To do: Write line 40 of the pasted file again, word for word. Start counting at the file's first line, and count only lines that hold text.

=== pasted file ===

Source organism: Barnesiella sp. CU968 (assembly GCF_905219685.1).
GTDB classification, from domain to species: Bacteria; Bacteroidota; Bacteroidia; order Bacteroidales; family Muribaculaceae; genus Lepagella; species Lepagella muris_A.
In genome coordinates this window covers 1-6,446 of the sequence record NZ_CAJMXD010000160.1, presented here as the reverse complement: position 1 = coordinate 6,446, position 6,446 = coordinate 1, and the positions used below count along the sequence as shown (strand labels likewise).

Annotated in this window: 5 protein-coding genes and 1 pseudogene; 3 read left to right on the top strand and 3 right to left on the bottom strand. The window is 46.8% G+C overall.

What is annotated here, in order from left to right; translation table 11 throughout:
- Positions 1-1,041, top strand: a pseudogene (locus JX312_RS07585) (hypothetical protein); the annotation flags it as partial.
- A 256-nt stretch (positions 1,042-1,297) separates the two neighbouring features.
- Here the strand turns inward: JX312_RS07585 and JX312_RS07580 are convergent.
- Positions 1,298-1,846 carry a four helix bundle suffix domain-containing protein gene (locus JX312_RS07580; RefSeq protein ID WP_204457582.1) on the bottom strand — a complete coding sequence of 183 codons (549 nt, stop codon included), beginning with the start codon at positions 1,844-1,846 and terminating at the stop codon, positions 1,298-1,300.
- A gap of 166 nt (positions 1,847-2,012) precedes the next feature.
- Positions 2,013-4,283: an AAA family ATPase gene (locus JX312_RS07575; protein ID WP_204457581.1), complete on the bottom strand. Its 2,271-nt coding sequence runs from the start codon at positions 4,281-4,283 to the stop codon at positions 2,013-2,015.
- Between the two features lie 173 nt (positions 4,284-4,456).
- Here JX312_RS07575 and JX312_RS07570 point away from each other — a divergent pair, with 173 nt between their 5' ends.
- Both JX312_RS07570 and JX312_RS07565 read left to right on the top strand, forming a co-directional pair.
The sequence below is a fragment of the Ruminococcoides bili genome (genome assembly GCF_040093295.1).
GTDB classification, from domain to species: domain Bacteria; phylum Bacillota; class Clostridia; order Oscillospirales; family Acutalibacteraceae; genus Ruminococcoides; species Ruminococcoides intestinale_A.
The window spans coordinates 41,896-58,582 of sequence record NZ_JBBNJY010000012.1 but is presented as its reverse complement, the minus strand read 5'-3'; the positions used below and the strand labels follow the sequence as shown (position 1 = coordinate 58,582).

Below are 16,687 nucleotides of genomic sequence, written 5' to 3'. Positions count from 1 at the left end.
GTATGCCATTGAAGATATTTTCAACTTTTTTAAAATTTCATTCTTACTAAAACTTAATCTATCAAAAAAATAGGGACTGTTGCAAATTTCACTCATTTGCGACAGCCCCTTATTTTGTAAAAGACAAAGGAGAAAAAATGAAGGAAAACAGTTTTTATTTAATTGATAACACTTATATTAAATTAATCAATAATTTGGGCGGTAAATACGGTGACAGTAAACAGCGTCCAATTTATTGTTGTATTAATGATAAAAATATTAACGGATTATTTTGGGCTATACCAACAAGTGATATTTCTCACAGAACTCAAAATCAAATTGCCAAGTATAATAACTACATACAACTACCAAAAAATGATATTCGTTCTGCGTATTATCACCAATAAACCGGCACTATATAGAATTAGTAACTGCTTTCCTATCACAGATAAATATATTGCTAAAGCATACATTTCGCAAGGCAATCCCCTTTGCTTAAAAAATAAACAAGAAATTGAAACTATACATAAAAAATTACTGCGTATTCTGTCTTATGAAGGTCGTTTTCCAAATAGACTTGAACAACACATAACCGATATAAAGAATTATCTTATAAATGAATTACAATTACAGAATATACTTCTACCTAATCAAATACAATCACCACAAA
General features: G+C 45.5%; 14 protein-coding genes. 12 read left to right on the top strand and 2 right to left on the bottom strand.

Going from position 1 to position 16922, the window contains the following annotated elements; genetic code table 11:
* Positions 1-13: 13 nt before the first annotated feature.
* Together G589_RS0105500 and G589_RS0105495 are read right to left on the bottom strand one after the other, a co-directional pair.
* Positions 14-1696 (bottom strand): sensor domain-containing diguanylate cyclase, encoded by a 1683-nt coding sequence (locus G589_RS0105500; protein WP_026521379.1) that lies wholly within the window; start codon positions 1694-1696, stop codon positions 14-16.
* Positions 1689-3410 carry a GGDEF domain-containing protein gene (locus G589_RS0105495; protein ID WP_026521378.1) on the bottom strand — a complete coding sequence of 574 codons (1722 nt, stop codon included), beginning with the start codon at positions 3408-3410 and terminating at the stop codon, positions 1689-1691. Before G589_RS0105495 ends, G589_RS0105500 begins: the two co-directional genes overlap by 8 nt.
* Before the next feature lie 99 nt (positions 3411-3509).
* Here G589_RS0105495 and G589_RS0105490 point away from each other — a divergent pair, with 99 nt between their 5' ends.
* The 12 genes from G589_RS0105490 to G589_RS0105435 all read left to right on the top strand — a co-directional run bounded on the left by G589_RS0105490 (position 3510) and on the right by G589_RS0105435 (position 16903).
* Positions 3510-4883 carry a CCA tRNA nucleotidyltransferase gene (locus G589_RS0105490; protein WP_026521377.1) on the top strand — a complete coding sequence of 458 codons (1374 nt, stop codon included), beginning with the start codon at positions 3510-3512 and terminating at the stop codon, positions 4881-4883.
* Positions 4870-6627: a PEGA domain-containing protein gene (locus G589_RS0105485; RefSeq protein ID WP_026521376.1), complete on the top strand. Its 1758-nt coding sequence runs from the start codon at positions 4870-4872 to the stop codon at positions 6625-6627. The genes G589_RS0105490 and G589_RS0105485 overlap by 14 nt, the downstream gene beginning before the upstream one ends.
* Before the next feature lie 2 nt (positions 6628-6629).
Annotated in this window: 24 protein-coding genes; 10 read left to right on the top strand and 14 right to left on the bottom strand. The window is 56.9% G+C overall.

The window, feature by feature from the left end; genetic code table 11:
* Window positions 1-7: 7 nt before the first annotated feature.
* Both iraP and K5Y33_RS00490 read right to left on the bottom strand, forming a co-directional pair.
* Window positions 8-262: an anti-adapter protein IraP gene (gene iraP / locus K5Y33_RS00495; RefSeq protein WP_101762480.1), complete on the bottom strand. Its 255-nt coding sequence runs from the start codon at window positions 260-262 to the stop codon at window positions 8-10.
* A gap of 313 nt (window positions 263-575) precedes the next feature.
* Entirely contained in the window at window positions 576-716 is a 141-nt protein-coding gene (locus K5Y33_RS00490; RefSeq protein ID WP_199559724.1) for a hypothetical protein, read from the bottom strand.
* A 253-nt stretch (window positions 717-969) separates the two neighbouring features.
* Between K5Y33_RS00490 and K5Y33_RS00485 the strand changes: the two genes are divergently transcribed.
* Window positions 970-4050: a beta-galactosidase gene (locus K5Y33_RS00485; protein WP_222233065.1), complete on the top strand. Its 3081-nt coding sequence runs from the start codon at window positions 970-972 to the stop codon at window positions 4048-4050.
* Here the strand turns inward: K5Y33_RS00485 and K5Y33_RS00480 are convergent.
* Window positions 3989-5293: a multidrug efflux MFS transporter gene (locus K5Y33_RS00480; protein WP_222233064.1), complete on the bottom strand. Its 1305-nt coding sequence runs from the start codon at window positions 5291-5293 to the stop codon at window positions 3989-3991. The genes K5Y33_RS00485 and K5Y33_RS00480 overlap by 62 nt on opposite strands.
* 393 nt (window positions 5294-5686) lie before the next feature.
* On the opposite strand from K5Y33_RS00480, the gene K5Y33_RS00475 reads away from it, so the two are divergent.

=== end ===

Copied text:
* Between K5Y33_RS00490 and K5Y33_RS00485 the strand changes: the two genes are divergently transcribed.